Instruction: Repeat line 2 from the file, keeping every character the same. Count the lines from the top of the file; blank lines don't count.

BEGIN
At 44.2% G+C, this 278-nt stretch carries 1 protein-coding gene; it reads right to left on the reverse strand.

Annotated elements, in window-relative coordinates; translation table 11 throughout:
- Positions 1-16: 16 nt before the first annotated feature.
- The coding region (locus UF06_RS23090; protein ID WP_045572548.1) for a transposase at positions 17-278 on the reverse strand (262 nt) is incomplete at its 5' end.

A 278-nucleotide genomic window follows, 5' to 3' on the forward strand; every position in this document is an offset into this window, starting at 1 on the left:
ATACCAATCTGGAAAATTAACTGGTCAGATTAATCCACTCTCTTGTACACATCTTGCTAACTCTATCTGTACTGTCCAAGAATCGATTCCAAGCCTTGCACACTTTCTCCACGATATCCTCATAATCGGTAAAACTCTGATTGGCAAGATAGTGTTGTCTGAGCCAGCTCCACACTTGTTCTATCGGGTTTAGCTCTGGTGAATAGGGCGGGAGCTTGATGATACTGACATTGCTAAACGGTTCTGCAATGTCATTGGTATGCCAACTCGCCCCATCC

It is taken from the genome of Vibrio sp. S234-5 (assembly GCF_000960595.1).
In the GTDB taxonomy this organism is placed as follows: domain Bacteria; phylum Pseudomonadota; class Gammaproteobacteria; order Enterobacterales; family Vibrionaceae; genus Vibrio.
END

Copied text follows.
Annotated elements, in window-relative coordinates; translation table 11 throughout: